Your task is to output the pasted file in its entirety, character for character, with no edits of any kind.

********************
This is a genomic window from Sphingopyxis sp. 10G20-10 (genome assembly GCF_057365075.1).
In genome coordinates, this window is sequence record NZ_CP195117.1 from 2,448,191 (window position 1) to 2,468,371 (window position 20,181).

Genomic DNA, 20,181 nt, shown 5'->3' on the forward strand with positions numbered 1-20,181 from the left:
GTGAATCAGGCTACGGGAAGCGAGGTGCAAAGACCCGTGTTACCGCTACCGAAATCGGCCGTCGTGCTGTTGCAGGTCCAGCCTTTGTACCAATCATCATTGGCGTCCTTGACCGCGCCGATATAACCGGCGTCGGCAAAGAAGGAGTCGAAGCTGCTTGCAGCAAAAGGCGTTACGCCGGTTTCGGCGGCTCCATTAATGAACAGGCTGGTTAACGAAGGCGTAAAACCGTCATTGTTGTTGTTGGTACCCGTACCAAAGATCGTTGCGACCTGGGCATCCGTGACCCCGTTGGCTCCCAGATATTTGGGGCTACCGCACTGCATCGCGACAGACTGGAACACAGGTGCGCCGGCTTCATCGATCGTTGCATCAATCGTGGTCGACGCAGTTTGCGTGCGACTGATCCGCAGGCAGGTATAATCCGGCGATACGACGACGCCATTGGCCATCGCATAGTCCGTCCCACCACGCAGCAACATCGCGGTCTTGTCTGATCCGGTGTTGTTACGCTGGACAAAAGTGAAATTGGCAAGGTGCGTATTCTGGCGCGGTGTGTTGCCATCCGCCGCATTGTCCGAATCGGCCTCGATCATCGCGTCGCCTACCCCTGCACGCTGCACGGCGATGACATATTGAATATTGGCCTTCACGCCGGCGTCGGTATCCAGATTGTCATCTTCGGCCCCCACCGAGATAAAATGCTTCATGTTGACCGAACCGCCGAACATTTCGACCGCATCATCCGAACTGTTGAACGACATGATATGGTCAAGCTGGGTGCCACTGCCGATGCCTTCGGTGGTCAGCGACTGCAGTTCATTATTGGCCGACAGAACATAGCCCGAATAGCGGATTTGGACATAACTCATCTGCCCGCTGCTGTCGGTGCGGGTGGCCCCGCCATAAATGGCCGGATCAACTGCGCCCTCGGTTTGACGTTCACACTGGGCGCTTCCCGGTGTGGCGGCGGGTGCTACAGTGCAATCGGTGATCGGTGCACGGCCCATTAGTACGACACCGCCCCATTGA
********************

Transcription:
This is a genomic window from Sphingopyxis sp. 10G20-10 (genome assembly GCF_057365075.1).
In genome coordinates, this window is sequence record NZ_CP195117.1 from 2,448,191 (window position 1) to 2,468,371 (window position 20,181).

Genomic DNA, 20,181 nt, shown 5'->3' on the forward strand with positions numbered 1-20,181 from the left:
GTGAATCAGGCTACGGGAAGCGAGGTGCAAAGACCCGTGTTACCGCTACCGAAATCGGCCGTCGTGCTGTTGCAGGTCCAGCCTTTGTACCAATCATCATTGGCGTCCTTGACCGCGCCGATATAACCGGCGTCGGCAAAGAAGGAGTCGAAGCTGCTTGCAGCAAAAGGCGTTACGCCGGTTTCGGCGGCTCCATTAATGAACAGGCTGGTTAACGAAGGCGTAAAACCGTCATTGTTGTTGTTGGTACCCGTACCAAAGATCGTTGCGACCTGGGCATCCGTGACCCCGTTGGCTCCCAGATATTTGGGGCTACCGCACTGCATCGCGACAGACTGGAACACAGGTGCGCCGGCTTCATCGATCGTTGCATCAATCGTGGTCGACGCAGTTTGCGTGCGACTGATCCGCAGGCAGGTATAATCCGGCGATACGACGACGCCATTGGCCATCGCATAGTCCGTCCCACCACGCAGCAACATCGCGGTCTTGTCTGATCCGGTGTTGTTACGCTGGACAAAAGTGAAATTGGCAAGGTGCGTATTCTGGCGCGGTGTGTTGCCATCCGCCGCATTGTCCGAATCGGCCTCGATCATCGCGTCGCCTACCCCTGCACGCTGCACGGCGATGACATATTGAATATTGGCCTTCACGCCGGCGTCGGTATCCAGATTGTCATCTTCGGCCCCCACCGAGATAAAATGCTTCATGTTGACCGAACCGCCGAACATTTCGACCGCATCATCCGAACTGTTGAACGACATGATATGGTCAAGCTGGGTGCCACTGCCGATGCCTTCGGTGGTCAGCGACTGCAGTTCATTATTGGCCGACAGAACATAGCCCGAATAGCGGATTTGGACATAACTCATCTGCCCGCTGCTGTCGGTGCGGGTGGCCCCGCCATAAATGGCCGGATCAACTGCGCCCTCGGTTTGACGTTCACACTGGGCGCTTCCCGGTGTGGCGGCGGGTGCTACAGTGCAATCGGTGATCGGTGCACGGCCCATTAGTACGACACCGCCCCATTGA